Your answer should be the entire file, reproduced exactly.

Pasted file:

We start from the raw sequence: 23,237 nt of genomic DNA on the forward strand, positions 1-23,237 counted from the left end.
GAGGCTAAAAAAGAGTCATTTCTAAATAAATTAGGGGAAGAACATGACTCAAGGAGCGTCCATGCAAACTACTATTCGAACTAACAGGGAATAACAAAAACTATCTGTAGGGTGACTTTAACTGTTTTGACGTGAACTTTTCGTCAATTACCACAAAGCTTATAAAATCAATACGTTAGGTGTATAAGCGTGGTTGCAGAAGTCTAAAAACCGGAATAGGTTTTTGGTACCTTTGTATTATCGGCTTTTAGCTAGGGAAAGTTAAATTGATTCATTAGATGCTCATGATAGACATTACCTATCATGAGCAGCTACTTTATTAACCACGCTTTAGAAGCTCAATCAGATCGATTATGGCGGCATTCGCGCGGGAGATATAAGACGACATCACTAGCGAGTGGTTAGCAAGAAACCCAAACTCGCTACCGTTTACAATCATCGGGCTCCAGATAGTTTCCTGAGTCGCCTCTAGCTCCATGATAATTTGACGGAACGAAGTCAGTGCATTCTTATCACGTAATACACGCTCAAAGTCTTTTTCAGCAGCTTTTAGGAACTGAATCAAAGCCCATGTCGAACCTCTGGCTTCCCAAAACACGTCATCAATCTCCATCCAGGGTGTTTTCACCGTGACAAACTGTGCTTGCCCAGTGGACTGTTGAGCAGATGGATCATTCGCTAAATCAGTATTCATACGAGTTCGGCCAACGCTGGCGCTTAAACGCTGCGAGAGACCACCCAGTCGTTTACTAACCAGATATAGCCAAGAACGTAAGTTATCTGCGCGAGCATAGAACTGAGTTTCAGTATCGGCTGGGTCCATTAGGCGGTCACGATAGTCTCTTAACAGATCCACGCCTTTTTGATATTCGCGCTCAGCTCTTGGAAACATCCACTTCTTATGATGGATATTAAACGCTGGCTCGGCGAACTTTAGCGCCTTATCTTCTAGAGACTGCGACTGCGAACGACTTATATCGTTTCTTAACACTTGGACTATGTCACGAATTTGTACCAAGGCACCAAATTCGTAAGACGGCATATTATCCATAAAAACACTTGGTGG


We start from the raw sequence: 23,237 nt of genomic DNA on the forward strand, positions 1-23,237 counted from the left end.
GAGGCTAAAAAAGAGTCATTTCTAAATAAATTAGGGGAAGAACATGACTCAAGGAGCGTCCATGCAAACTACTATTCGAACTAACAGGGAATAACAAAAACTATCTGTAGGGTGACTTTAACTGTTTTGACGTGAACTTTTCGTCAATTACCACAAAGCTTATAAAATCAATACGTTAGGTGTATAAGCGTGGTTGCAGAAGTCTAAAAACCGGAATAGGTTTTTGGTACCTTTGTATTATCGGCTTTTAGCTAGGGAAAGTTAAATTGATTCATTAGATGCTCATGATAGACATTACCTATCATGAGCAGCTACTTTATTAACCACGCTTTAGAAGCTCAATCAGATCGATTATGGCGGCATTCGCGCGGGAGATATAAGACGACATCACTAGCGAGTGGTTAGCAAGAAACCCAAACTCGCTACCGTTTACAATCATCGGGCTCCAGATAGTTTCCTGAGTCGCCTCTAGCTCCATGATAATTTGACGGAACGAAGTCAGTGCATTCTTATCACGTAATACACGCTCAAAGTCTTTTTCAGCAGCTTTTAGGAACTGAATCAAAGCCCATGTCGAACCTCTGGCTTCCCAAAACACGTCATCAATCTCCATCCAGGGTGTTTTCACCGTGACAAACTGTGCTTGCCCAGTGGACTGTTGAGCAGATGGATCATTCGCTAAATCAGTATTCATACGAGTTCGGCCAACGCTGGCGCTTAAACGCTGCGAGAGACCACCCAGTCGTTTACTAACCAGATATAGCCAAGAACGTAAGTTATCTGCGCGAGCATAGAACTGAGTTTCAGTATCGGCTGGGTCCATTAGGCGGTCACGATAGTCTCTTAACAGATCCACGCCTTTTTGATATTCGCGCTCAGCTCTTGGAAACATCCACTTCTTATGATGGATATTAAACGCTGGCTCGGCGAACTTTAGCGCCTTATCTTCTAGAGACTGCGACTGCGAACGACTTATATCGTTTCTTAACACTTGGACTATGTCACGAATTTGTACCAAGGCACCAAATTCGTAAGACGGCATATTATCCATAAAAACACTTGGTGG